I was 20 and on the wagon following an unfortunate incident involving a shotgun and a chapbook of bad poetry. My live-in girlfriend wanted to party, however, and I found myself the sole sober person at a rowdy party.

Needless to say, I was not in high spirits and growing increasingly paranoid as people I did not know filed into the front door, largely unchecked. Among the revelers was a girl who couldn't have been more than 17 being carried into my bedroom, plopped down on my bed and promptly forgotten.

The screaming erupted as I was sitting on the back porch hate smoking Camel Lights and waiting for everyone to leave. Navigating my way past two dozen liquored-up teenagers, I pushed my way into the room. The passed-out girl had somewhat regained consciousness, but now a man about my age was also in the bed and fielding a barrage of accusatory declarations from other partygoers.

Nothing is worse on God's green Earth than drunk teens trying to argue their way to an equitable solution to a problem, particularly when it relates to a sexual assault.

"Shut up!" I demanded of everyone.

"It's cool, man," the man in my bed assured me. "We was just getting cozy. She's in to it. Don't worry about it."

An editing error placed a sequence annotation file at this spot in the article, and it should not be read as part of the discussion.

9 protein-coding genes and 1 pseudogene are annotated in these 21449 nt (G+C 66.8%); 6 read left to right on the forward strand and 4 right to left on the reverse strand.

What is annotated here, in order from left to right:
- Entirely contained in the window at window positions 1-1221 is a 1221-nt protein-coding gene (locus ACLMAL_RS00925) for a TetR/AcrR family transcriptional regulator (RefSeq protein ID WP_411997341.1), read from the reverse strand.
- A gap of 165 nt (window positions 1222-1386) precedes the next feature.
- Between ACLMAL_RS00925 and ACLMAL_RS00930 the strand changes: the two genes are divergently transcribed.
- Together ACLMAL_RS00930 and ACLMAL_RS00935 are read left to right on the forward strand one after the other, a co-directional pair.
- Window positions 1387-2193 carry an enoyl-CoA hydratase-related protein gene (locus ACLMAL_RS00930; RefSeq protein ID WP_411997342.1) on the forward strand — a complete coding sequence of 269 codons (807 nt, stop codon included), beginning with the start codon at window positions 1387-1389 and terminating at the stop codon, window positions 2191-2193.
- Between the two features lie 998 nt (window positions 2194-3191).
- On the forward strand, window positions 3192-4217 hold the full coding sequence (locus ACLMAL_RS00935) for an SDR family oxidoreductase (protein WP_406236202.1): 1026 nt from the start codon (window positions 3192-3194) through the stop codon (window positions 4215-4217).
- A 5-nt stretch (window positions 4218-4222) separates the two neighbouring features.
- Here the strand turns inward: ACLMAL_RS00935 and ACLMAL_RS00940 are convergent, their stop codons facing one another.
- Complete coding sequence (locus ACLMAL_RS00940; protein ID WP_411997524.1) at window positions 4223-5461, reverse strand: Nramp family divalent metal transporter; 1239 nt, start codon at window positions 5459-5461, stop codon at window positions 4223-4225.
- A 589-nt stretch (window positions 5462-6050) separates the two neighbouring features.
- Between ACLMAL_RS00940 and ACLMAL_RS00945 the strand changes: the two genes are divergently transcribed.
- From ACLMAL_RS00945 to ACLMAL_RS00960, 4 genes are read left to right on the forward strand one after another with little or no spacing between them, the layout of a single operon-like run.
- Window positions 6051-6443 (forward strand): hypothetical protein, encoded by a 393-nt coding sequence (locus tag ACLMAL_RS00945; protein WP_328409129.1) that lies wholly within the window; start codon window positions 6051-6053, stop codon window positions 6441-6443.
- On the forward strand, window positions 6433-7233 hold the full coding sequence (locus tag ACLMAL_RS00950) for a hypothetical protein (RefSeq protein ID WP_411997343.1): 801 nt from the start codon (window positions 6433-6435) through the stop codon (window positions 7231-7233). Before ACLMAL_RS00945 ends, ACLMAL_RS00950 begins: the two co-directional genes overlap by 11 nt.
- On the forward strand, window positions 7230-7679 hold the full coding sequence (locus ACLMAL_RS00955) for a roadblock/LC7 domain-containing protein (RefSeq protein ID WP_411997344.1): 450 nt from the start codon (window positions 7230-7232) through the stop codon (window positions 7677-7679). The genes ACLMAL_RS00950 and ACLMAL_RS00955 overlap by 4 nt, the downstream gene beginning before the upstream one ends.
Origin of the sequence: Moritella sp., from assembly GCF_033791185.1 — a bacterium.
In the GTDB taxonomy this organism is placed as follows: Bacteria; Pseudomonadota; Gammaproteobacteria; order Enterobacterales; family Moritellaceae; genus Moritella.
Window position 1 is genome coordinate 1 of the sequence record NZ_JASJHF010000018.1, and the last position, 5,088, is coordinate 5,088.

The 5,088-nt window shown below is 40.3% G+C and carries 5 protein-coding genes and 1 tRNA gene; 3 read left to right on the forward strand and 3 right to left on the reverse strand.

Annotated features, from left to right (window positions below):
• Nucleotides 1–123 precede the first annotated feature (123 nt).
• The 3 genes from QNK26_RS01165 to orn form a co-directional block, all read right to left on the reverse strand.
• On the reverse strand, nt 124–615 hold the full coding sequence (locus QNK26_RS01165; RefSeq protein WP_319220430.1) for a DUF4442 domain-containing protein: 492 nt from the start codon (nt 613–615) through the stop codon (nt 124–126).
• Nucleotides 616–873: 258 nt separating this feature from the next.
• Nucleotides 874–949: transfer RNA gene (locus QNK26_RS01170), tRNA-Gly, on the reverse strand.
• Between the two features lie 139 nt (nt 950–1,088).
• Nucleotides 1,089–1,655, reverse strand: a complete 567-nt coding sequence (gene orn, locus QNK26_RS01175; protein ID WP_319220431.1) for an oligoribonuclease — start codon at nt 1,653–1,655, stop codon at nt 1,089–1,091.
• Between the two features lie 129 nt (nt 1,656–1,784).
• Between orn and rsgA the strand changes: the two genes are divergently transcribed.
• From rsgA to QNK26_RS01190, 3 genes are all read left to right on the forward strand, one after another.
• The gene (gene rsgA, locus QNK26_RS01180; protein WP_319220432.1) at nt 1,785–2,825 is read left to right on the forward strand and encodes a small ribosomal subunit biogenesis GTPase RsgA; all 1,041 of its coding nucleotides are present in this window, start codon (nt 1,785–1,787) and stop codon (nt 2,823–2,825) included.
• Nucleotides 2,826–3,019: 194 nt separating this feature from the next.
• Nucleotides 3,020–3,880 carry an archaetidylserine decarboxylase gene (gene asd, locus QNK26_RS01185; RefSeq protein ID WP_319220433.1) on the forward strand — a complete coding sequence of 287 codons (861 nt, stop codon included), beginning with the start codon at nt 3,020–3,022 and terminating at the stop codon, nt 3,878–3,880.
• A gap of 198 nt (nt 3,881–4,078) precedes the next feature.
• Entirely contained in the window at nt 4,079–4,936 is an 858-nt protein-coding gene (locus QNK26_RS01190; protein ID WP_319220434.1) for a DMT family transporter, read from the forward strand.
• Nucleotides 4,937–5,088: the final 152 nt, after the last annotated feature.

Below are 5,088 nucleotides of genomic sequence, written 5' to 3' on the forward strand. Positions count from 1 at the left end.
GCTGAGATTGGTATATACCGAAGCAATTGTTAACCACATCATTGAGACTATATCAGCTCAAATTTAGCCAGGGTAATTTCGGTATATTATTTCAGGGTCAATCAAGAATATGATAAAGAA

"You need to get out of my house like right now, dude."

By this time, the would-be rapist had stood up and was walking somewhat aggressively toward me. I neglected to mention my brother Ray (not his real name) was also at the party. To paraphrase James Ellroy, Ray took great pride in his adherence to violence as a necessary adjunct to life. While I was horrified that a man — we later learned his name was Eric — had assaulted a woman in my house, my brother looked upon the incident as an opportunity to engage in his one true passion.


Ray and three or four of our mutual loser friends corralled Eric out the front door. Five minutes later, they emerged from the darkness, bearing a now-unconscious Eric to a ratty couch on the back porch, where he was promptly relieved of his watch, wallet and shoes. OK, Ray has two passions.

At someone's suggestion, we identified Eric's girlfriend, called her, told her what had happened and asked her to come pick up her boyfriend. I may or may not have given Eric a parting shot or five as he was leaving.

The girl's friends took her away. I never learned her name, and I never saw her or Eric again.

My girlfriend eventually passed out on the aforementioned bed, and I spent two hours holding her hair while she emptied the contents of her stomach. Once I was certain she wouldn't aspirate on vomit, I retired to the living room, where I sat and smoked and stared at a half-empty bottle of Bacardi.

When dawn broke, I was still on the wagon.

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